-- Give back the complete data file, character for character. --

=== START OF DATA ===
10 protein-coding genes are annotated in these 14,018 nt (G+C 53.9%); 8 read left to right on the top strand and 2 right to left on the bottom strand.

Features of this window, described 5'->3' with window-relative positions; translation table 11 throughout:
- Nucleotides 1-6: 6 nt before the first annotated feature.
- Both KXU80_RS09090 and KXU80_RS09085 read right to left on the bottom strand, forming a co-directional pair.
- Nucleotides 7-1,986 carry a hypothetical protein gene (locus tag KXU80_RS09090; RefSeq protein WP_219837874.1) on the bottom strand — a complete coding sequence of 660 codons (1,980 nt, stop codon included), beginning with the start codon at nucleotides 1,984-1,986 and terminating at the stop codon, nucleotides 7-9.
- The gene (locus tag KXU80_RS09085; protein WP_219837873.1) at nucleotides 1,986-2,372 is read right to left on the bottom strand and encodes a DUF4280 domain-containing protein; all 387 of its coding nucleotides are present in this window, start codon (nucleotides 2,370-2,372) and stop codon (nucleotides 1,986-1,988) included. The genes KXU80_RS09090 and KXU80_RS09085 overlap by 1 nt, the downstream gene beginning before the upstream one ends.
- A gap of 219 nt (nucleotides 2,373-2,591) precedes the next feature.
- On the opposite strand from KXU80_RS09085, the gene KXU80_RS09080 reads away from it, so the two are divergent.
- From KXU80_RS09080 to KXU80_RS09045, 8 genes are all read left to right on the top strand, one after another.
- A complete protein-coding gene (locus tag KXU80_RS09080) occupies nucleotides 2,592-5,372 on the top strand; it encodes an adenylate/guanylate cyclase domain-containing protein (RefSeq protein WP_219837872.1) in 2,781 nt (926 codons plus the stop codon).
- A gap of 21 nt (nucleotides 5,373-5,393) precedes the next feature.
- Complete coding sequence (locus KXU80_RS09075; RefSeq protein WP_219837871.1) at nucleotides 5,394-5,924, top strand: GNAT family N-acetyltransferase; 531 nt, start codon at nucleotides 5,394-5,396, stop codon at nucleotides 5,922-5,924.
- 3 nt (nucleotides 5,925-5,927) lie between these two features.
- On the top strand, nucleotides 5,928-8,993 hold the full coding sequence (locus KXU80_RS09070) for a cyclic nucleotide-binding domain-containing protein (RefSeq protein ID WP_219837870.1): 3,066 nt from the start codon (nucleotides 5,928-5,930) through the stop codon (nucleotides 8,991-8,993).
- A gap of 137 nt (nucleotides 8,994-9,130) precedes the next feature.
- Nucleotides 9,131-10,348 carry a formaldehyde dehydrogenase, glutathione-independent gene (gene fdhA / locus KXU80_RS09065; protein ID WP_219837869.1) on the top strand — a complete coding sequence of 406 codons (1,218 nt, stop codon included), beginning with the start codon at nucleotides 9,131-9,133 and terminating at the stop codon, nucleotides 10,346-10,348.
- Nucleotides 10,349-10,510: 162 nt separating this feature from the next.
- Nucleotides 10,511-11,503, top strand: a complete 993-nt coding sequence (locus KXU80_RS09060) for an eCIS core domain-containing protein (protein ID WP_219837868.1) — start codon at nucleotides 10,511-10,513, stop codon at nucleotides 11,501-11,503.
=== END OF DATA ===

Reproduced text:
10 protein-coding genes are annotated in these 14,018 nt (G+C 53.9%); 8 read left to right on the top strand and 2 right to left on the bottom strand.

Features of this window, described 5'->3' with window-relative positions; translation table 11 throughout:
- Nucleotides 1-6: 6 nt before the first annotated feature.
- Both KXU80_RS09090 and KXU80_RS09085 read right to left on the bottom strand, forming a co-directional pair.
- Nucleotides 7-1,986 carry a hypothetical protein gene (locus tag KXU80_RS09090; RefSeq protein WP_219837874.1) on the bottom strand — a complete coding sequence of 660 codons (1,980 nt, stop codon included), beginning with the start codon at nucleotides 1,984-1,986 and terminating at the stop codon, nucleotides 7-9.
- The gene (locus tag KXU80_RS09085; protein WP_219837873.1) at nucleotides 1,986-2,372 is read right to left on the bottom strand and encodes a DUF4280 domain-containing protein; all 387 of its coding nucleotides are present in this window, start codon (nucleotides 2,370-2,372) and stop codon (nucleotides 1,986-1,988) included. The genes KXU80_RS09090 and KXU80_RS09085 overlap by 1 nt, the downstream gene beginning before the upstream one ends.
- A gap of 219 nt (nucleotides 2,373-2,591) precedes the next feature.
- On the opposite strand from KXU80_RS09085, the gene KXU80_RS09080 reads away from it, so the two are divergent.
- From KXU80_RS09080 to KXU80_RS09045, 8 genes are all read left to right on the top strand, one after another.
- A complete protein-coding gene (locus tag KXU80_RS09080) occupies nucleotides 2,592-5,372 on the top strand; it encodes an adenylate/guanylate cyclase domain-containing protein (RefSeq protein WP_219837872.1) in 2,781 nt (926 codons plus the stop codon).
- A gap of 21 nt (nucleotides 5,373-5,393) precedes the next feature.
- Complete coding sequence (locus KXU80_RS09075; RefSeq protein WP_219837871.1) at nucleotides 5,394-5,924, top strand: GNAT family N-acetyltransferase; 531 nt, start codon at nucleotides 5,394-5,396, stop codon at nucleotides 5,922-5,924.
- 3 nt (nucleotides 5,925-5,927) lie between these two features.
- On the top strand, nucleotides 5,928-8,993 hold the full coding sequence (locus KXU80_RS09070) for a cyclic nucleotide-binding domain-containing protein (RefSeq protein ID WP_219837870.1): 3,066 nt from the start codon (nucleotides 5,928-5,930) through the stop codon (nucleotides 8,991-8,993).
- A gap of 137 nt (nucleotides 8,994-9,130) precedes the next feature.
- Nucleotides 9,131-10,348 carry a formaldehyde dehydrogenase, glutathione-independent gene (gene fdhA / locus KXU80_RS09065; protein ID WP_219837869.1) on the top strand — a complete coding sequence of 406 codons (1,218 nt, stop codon included), beginning with the start codon at nucleotides 9,131-9,133 and terminating at the stop codon, nucleotides 10,346-10,348.
- Nucleotides 10,349-10,510: 162 nt separating this feature from the next.
- Nucleotides 10,511-11,503, top strand: a complete 993-nt coding sequence (locus KXU80_RS09060) for an eCIS core domain-containing protein (protein ID WP_219837868.1) — start codon at nucleotides 10,511-10,513, stop codon at nucleotides 11,501-11,503.